The Church of the Holy Sepulcher was first in the final years of the reign of the Roman Emperor Constantine, (r. 306-37), on the site of Jesus’s Crucifixion (Mount Calvary, or Golgotha) and burial.  Although the church has been reconstructed several times since then, the layout established in the Constantinian period has been preserved.  A rotunda called the Anastasis (Greek: Resurrection) encircles a smaller tomb structure where, in the Christian tradition, Christ’s body was buried until his Resurrection.  An adjoining basilica both provides a space for worship and connects the site of the burial of Christ.  The church was substantially damaged during the reign of the Fatimid caliph al-Hakim (r. 996-1021); reconstruction and was carried out in the eleventh century and further reconstruction continued after the Crusader conquest of the Jerusalem in 1099, including the incorporation of a subterranean area, associated with the place where Helena (the mother of Constantine) discovered the remains of the wood of the Cross.  Additional chapels include the Franciscan Chapel of St. Mary Magdalene, commemorating where Christ met Mary Magdalene after the Resurrection, and the Franciscan Chapel of the Apparition, where Christ met his mother Mary after the Resurrection.  The latter chapel contains a fragment of a column, identified as the Column of the Flagellation.  Another chapel, in the northeast side of the complex, is traditionally identified as the Prison of Christ, where Jesus was held before the Crucifixion.  In the sixteenth century, Protestants questioned the authenticity of the Church of the Holy Sepulcher, drawing attention to the discrepancy between the Biblical description of the location of the Crucifixion outside of the city walls of Jerusalem and the location of the Church of the Holy Sepulcher within the city walls.  A number of views and maps of Jerusalem created by Catholics from the sixteenth century were made with the intent of demonstrating that the location of the Church of the Holy Sepulcher had been outside of the walls of the ancient city; a number of books, like that published by the Franciscan Bernardino Amico in the early seventeenth century, presented paired maps of ancient and modern Jerusalem.  Archaeological excavations carried out the 1970s established that the site had most likely been outside the walls of Jerusalem in the time of Jesus; the excavations revealed the remains of an ancient Roman temple under the church, dated to the reign of the Roman emperor Hadrian (r.  

Archaeological excavations in the 1970s revealed the remains of an ancient Roman temple under the church, thought to have been a temple dedicated to Jupiter built by Hadrian (r. 117-38).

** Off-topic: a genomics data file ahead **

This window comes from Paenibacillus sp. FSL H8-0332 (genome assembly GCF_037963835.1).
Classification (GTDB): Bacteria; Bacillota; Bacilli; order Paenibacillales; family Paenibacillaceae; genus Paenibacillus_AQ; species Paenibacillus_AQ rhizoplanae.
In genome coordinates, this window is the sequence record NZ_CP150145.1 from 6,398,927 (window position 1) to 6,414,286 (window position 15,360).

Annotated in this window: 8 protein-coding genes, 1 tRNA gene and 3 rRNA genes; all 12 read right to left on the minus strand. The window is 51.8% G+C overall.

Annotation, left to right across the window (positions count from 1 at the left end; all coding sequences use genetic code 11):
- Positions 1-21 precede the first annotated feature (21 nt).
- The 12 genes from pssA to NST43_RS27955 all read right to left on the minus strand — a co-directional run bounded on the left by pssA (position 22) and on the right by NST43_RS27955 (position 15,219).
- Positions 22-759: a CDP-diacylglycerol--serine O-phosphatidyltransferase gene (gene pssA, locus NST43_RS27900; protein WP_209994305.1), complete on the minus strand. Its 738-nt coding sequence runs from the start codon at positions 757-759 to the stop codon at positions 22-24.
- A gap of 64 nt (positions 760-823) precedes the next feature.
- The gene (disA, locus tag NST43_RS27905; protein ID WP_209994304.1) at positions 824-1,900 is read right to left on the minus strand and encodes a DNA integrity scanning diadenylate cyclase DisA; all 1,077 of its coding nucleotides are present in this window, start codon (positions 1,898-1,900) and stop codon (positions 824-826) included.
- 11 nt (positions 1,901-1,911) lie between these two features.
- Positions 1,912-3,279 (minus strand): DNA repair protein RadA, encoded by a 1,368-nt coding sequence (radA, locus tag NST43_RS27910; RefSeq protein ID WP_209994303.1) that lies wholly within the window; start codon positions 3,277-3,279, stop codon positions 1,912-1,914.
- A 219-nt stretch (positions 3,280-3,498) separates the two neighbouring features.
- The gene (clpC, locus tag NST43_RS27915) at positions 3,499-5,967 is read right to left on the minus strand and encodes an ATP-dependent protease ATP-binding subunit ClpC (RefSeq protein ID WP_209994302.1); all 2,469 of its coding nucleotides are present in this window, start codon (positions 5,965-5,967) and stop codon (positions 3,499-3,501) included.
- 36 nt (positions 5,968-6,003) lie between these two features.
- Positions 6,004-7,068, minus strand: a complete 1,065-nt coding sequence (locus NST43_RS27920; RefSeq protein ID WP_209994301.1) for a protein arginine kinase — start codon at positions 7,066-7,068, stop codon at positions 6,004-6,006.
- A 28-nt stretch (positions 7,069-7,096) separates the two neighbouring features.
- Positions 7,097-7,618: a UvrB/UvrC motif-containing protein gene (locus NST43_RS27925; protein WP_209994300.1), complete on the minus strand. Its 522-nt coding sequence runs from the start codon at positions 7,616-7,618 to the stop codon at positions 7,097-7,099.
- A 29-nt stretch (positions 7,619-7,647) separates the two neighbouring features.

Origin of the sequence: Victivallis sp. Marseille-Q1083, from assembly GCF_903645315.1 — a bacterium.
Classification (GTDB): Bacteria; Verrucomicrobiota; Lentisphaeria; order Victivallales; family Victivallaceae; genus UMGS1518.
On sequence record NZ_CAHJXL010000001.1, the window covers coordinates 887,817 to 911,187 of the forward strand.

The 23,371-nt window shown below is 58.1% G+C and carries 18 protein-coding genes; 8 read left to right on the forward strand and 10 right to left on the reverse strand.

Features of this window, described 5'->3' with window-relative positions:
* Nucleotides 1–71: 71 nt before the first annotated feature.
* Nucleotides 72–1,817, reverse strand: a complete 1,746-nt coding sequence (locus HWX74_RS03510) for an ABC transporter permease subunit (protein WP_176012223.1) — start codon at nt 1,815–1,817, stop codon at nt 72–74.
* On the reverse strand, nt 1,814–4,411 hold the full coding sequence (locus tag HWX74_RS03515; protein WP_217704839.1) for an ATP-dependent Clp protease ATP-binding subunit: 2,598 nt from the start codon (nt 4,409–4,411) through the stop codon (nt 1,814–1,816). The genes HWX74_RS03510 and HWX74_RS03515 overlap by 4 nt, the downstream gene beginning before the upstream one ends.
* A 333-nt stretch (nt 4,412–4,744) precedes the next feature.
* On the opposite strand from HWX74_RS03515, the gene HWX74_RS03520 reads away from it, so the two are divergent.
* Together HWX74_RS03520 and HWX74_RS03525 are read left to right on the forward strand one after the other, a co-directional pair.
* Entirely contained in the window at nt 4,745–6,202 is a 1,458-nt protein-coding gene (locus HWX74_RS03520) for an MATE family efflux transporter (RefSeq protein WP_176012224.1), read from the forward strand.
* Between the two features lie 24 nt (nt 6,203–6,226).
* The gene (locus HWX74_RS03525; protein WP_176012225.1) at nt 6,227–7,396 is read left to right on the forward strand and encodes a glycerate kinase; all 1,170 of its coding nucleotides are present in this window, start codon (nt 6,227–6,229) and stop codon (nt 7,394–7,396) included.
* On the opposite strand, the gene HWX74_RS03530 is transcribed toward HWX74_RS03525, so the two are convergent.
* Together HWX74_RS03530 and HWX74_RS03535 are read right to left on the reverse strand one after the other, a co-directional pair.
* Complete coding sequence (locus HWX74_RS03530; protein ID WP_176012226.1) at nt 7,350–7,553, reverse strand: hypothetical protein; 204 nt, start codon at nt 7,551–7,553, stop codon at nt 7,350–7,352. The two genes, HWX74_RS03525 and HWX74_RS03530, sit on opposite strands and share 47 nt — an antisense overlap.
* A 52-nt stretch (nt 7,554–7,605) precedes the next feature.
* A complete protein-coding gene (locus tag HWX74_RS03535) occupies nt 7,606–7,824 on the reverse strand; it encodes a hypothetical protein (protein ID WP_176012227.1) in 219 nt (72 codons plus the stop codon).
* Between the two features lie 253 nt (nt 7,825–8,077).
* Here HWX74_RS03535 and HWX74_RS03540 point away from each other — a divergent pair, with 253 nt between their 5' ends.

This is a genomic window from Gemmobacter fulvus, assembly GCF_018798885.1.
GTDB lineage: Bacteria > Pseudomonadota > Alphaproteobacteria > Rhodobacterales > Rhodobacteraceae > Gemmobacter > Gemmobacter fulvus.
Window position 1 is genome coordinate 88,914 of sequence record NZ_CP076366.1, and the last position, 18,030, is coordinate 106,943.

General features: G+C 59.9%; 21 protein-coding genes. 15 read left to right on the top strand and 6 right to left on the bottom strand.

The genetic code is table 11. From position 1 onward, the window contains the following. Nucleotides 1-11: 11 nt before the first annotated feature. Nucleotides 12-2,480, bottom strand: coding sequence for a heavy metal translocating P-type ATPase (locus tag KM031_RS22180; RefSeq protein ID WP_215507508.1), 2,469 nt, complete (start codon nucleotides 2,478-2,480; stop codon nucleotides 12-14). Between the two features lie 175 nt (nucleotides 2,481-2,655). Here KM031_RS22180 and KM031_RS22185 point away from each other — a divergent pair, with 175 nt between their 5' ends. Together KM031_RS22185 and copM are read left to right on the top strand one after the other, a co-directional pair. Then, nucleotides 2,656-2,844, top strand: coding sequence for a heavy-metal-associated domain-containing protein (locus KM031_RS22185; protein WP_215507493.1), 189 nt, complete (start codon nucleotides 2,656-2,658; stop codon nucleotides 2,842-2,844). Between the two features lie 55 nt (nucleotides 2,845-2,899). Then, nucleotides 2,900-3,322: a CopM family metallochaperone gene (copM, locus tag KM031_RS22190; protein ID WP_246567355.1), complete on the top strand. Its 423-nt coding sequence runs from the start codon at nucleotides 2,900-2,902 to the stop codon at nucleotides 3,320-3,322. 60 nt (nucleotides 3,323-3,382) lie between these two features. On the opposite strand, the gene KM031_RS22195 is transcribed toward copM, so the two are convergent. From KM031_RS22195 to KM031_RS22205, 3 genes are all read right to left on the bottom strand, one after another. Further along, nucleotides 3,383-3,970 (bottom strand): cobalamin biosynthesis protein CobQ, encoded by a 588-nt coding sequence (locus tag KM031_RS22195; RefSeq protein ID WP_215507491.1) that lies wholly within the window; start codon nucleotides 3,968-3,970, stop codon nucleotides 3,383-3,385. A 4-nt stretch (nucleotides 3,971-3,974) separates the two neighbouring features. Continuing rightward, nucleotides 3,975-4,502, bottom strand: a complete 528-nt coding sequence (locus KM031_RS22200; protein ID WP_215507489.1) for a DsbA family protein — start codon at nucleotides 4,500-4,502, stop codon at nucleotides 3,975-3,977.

Church of the Ascension

The Church or Mosque of the Ascension is east of the walls of Jerusalem on the Mount of Olives.  The church encloses a stone believed to have the impression of the footprint of Christ left behind when he ascended into heaven.  A church was first constructed at the site in the fourth century.  Descriptions of the building by pilgrims refer to a round church that was open to the sky.  The church was repeatedly damaged and reconstructed in the period of the crusades, ultimately resulting in the octagonal edifice seen today.  After Salah al-Din’s conquest of Jerusalem in 1187, an Islamic trust, or waqf, was established and additional modifications made as part of the conversion to a mosque.   The building is still open to visitors of any faith.       


Church of the Tomb of Mary

The Church of the Tomb of Mary is in a rock-cut cave east of the walls of Jerusalem, at the foot of the Mount of Olives.  The subterranean space is reached by a staircase that dates from the twelfth century.  Inside, a chapel identified as the Tomb of Mary is believed by many Christians to have held the body of Christ’s mother until her Assumption into Heaven.  A chapel to the south of the Tomb has a mihrab, although Muslims no longer have the right to worship at the location.   

The Garden Tomb

The Garden Tomb is a rock-cut tomb, generally dated to the 8th-7th centuries BCE, that is identified by some Protestants as the true site of the burial of Christ, in contrast to the Church of the Holy Sepulcher.  The Garden Tomb was unearthed in 1867, in an area already associated by many Protestants with the location of the Crucifixion.  This rocky area is also known as Skull Hill or Gordon’s Calvary, referring to Major-General Charles Gordon, who explored the area in 1883 and affirmed its identification with the Crucifixion.  The area around the Garden Tomb has been maintained as a place of Protestant worship since 1894.